Who Says: Styles of Narration


Okay, for the final academic post of the year, let’s plunge into some technical terms. Take a deep breath – this one gets a tad complicated.

Diegesis & Mimesis

It can get even more complicated than that but lets stay simple for now

It can get even worse than this but lets stay simple for now…

Choosing your narration style is absolutely critical to telling the story in the best possible way. I usually have to experiment with both first and third person for at least a chapter before I work out which one suits this particular tale better. With Corpus, I actually got about 20,000 words in before realising that 1POV wasn’t the best choice. Be open-minded, and willing to change. It’s for the good of the story.

Now, I previously thought that the options were basically limited to first person, third person (close or not), or omniscient. Strictly speaking, second-person exists but it’s frankly weird and the stories that it works for are so rare as to be on the list of endangered species. According to Jeremy Hawthorn, author of Studying the Novel, however, it’s a lot more nuanced than that. Fair warning – a lot of this blog post will be based on what he had to say on the subject.

First, what is diegesis and mimesis? They’re Ancient Greek terms that, according to the Wikipedia definition, mean ‘narration’ and ‘imitation’. Or, to put it another way, ‘tell’ and ‘show’.

Mimesis shows rather than tells, by means of action that is enacted. Diegesis is the telling of the story by a narrator. The narrator may speak as a particular character or may be the invisible narrator or even the all-knowing narrator who speaks from “outside” in the form of commenting on the action or the characters. ~ Wikipedia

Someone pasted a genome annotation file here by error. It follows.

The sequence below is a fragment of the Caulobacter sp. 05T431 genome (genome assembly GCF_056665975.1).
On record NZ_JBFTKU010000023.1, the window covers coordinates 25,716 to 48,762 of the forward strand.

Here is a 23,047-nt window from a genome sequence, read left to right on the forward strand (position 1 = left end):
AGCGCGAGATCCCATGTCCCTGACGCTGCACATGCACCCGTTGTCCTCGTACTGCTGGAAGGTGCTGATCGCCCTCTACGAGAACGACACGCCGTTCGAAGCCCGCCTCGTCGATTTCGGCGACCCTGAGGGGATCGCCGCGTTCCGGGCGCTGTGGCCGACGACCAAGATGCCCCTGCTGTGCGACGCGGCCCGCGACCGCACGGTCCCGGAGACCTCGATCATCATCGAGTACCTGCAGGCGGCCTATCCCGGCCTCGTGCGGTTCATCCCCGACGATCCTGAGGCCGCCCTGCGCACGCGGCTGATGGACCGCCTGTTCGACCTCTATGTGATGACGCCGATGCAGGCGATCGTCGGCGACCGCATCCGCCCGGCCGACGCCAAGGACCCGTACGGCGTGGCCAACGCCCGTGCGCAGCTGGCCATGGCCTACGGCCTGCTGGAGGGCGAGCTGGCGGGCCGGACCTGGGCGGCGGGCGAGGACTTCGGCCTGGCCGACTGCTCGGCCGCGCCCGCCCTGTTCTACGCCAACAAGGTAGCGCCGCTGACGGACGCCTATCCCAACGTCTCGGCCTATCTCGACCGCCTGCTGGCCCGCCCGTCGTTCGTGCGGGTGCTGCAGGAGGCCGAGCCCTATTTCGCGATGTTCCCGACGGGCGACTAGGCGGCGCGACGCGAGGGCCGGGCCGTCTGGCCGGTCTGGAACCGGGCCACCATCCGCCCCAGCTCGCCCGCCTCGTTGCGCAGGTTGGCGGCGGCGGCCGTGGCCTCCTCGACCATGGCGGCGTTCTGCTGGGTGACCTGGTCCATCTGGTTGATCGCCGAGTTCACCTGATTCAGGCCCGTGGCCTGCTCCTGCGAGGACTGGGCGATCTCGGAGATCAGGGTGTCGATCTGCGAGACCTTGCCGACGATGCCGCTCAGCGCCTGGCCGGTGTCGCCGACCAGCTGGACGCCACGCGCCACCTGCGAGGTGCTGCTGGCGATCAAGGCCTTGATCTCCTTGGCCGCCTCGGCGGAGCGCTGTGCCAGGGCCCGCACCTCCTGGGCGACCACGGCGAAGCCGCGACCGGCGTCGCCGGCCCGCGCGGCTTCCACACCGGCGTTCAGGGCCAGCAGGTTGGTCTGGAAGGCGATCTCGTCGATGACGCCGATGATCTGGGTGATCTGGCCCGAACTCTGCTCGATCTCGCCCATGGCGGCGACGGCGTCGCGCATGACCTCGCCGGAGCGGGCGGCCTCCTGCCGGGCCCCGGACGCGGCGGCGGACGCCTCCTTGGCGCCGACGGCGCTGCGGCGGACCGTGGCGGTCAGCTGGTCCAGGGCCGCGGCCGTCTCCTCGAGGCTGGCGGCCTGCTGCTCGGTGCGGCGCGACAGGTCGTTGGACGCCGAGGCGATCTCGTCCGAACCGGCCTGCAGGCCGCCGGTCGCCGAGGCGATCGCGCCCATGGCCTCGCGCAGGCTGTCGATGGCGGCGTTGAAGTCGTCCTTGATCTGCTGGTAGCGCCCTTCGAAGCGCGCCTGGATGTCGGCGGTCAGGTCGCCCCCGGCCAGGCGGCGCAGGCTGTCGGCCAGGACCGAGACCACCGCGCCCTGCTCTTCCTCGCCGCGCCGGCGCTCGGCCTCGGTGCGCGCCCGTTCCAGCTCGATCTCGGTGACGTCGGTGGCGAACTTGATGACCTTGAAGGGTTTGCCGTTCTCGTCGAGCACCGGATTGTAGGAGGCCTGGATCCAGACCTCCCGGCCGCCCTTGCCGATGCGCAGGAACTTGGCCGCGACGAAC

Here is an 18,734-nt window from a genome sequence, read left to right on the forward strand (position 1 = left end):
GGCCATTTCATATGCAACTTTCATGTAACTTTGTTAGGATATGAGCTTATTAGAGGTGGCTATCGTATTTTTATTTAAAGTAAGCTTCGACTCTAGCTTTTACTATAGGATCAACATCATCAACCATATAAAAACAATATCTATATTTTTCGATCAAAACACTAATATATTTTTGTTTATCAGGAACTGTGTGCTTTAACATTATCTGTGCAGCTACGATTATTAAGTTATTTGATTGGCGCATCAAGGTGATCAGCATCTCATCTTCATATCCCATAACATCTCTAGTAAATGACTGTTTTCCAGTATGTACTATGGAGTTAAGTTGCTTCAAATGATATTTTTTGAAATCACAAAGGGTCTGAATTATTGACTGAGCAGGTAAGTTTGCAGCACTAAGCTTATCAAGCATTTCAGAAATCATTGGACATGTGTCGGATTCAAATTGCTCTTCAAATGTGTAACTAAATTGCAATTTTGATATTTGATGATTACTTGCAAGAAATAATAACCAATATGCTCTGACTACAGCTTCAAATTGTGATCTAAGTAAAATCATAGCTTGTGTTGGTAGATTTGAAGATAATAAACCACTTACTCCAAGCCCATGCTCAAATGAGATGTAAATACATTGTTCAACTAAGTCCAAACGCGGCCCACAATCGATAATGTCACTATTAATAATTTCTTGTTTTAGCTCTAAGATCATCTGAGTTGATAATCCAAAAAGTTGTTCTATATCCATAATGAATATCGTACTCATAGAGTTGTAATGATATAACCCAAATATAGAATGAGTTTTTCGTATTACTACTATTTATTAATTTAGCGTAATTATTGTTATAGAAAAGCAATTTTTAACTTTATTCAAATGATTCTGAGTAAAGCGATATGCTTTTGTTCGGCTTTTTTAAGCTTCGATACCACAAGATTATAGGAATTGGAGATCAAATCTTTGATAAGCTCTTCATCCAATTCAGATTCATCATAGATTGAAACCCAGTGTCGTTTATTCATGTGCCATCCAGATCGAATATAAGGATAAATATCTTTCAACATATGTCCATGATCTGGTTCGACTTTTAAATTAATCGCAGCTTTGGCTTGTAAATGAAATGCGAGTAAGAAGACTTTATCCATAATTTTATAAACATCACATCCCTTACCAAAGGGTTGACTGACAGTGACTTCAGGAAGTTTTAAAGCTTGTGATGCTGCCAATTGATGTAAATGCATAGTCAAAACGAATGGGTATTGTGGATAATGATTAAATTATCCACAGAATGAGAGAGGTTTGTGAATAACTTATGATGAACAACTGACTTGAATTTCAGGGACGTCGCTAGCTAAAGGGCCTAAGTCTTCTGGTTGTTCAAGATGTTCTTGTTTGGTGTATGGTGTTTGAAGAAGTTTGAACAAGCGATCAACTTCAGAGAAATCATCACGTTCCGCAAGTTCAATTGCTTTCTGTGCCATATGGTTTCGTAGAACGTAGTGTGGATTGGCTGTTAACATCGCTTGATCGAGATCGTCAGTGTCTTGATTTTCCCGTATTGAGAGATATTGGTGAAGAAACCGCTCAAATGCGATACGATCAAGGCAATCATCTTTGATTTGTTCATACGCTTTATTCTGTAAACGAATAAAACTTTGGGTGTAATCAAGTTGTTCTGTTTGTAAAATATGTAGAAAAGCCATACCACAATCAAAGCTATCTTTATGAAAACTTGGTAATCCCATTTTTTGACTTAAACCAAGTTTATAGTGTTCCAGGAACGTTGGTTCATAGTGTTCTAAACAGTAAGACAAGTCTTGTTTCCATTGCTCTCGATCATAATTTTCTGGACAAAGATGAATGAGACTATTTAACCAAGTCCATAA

So, basically, diegesis involves a narrator of some kind to tell the story whereas mimesis doesn’t. Mimesis is therefore non-personified omniscient POV. You can have personified omniscient – where there’s an actual person who sees and knows all, and is telling the story – but again, it’s pretty rare. Given that this post is primarily about narration, we can happily forget about mimesis and concentrate on diegesis.

Within diegesis, Hawthorn breaks it down into three sub-types: extradiegetic, intradiegetic, and autodiegetic. Confused yet? Totally fair. I’ll try to make it as simple as possible.

  1. Extradiegetic: the narrator is apart from or in some way above the story they are narrating. Usually means it’s a second-hand account and the narrator isn’t a character in the main action. Frame narrators are often extradiegetic (see below).
  2. Intradiegetic: the narrator is involved in the story they are narrating, but not the central character. A lot of crime books have intradiegetic detective narrators, as the protagonist is usually either the victim, the survivor or the criminal.